TUESDAY, Dec. 10, 2013 (HealthDay News) -- Listen up: Being
obese, especially if you carry those extra pounds around your
waist, might be linked to hearing loss, a new study suggests.
Researchers tracked more than 68,000 women participating in the
Harvard Nurses' Health Study. Every two years from 1989 to 2009,
the women answered detailed questions about their health and daily
habits. In 2009, they were asked if they'd experienced hearing
loss, and, if so, at what age.
One in six women reported hearing loss during the study period,
the researchers said.
Those with a higher body-mass index (BMI) or larger waist
circumference faced a higher risk for hearing problems compared to
normal-weight women. BMI is a measurement of body fat based on a
ratio of height and weight.
Women who were obese, with BMIs between 30 and 39, were 17
percent to 22 percent more likely to report hearing loss than women
whose BMIs were less than 25.
Women who fell into the category of extreme obesity (BMIs over
40) had the highest risk for hearing problems -- about 25 percent
higher than normal-weight women.
Waist size also was tied to hearing loss. Women with waists
larger than 34 inches were about 27 percent more likely to report
hearing loss than women with waists under 28 inches. Waist size
remained a risk factor for hearing loss even after researchers
factored in the effects of having a higher BMI, suggesting that
carrying a lot of belly fat might impact hearing.
Those differences remained even after researchers controlled for
other factors known to affect hearing, such as cigarette smoking,
the use of certain medications and the quality of a person's
One thing that seemed to change the relationship was exercise.
When researchers factored physical activity into the equation, the
risk for hearing loss dropped. Women who walked for four or more
hours each week saw their risk for hearing loss drop by about 15
percent compared to women who walked less than an hour a week. The
researchers said that suggests exercise protects against hearing
The findings were published in the December issue of the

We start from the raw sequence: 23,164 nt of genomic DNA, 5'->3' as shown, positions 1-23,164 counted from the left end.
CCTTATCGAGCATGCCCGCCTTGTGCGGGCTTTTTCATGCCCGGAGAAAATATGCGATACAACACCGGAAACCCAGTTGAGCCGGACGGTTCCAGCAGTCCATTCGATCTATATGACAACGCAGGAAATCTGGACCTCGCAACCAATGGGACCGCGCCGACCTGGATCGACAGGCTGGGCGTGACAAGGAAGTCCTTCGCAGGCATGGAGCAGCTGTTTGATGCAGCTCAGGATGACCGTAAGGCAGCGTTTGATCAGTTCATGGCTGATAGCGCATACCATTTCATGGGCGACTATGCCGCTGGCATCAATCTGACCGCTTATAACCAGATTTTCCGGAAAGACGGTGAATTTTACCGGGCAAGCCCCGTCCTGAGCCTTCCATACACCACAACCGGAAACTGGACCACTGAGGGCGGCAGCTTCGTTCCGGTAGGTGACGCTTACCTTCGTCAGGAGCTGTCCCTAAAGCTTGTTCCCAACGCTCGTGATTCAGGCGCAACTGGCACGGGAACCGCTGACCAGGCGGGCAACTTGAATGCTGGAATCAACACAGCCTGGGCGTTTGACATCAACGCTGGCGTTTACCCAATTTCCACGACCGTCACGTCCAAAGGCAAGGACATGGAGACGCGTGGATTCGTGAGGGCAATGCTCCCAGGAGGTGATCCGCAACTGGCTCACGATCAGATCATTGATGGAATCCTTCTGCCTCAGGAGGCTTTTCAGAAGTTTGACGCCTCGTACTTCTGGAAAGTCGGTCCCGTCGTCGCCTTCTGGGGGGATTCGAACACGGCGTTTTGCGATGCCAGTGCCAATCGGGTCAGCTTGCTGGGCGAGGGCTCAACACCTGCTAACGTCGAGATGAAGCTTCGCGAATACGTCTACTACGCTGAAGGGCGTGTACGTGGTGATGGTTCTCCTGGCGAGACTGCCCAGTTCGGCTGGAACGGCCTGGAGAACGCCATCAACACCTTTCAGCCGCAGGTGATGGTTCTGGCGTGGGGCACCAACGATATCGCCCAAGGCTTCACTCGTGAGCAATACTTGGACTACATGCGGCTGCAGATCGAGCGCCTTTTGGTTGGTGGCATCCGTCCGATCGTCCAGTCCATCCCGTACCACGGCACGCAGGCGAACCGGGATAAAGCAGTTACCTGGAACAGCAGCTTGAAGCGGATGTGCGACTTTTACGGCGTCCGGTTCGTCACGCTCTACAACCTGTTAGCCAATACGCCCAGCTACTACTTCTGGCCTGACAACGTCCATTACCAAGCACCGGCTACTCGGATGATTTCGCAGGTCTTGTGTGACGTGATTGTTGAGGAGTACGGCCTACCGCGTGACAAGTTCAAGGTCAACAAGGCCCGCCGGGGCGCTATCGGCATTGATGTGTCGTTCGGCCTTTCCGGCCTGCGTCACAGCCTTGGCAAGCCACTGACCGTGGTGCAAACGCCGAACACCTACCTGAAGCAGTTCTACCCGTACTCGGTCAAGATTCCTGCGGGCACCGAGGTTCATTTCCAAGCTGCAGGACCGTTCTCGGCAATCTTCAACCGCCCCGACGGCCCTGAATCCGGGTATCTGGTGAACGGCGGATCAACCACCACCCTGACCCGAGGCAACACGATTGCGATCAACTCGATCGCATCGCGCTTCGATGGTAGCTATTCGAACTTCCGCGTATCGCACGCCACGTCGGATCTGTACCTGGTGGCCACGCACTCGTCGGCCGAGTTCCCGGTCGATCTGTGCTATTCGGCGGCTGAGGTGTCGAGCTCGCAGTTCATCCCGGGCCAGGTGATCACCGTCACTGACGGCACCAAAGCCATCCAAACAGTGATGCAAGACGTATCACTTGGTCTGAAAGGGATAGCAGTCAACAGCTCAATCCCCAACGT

American Journal of Medicine.
The study showed only an association, however, and didn't prove
that obesity directly harms hearing. The researchers said they
aren't sure why the two conditions might be related, but they have
"The ear is highly metabolically active, so that means it's really dependent on having adequate blood supply," said study author Dr. Sharon Curhan, an instructor in medicine at Brigham and Women's Hospital in Boston.
Obesity can compromise blood flow by narrowing blood vessels.
People who are obese also are more likely to have high blood
pressure, another condition that can hamper blood flow.
"Obesity and factors that obesity brings on may compromise blood flow to the cochlea," Curhan said. The cochlea is the hearing chamber of the inner ear. Curhan said lack of blood flow could prevent the cochlea from restoring itself after damage, gradually diminishing its function.
An expert who was not involved in the study said the research
raised important questions.
"It's an excellent starting point, and a strong suggestion," said Dr. Ian Storper, director of the otology program at the New York Head and Neck Institute's Center for Hearing and Balance Disorders at Lenox Hill Hospital in New York City.
Storper said the study relied on participants to report their
own hearing loss. They weren't given hearing tests, which might
have skewed the results.
Another expert said it might be time to count hearing loss as
yet another way obesity harms the body.
"This is intriguing to me, and it is worrisome," said Dr. Michael Weitzman, a professor of environmental medicine and pediatrics at New York University's Langone Medical Center.
In June, Weitzman published a study in the journal
Laryngoscopethat found obese teenagers had almost twice the
risk for early hearing loss as normal-weight teens.
"[The new study] supports what we found," he said.
"I think there's a reason to begin to think that this is a problem that's associated with obesity," Weitzman said. "You might want obese kids or adults who have ... academic problems to have their hearing checked."
For more on overweight and obesity, visit the
U.S. National Heart, Lung, and Blood
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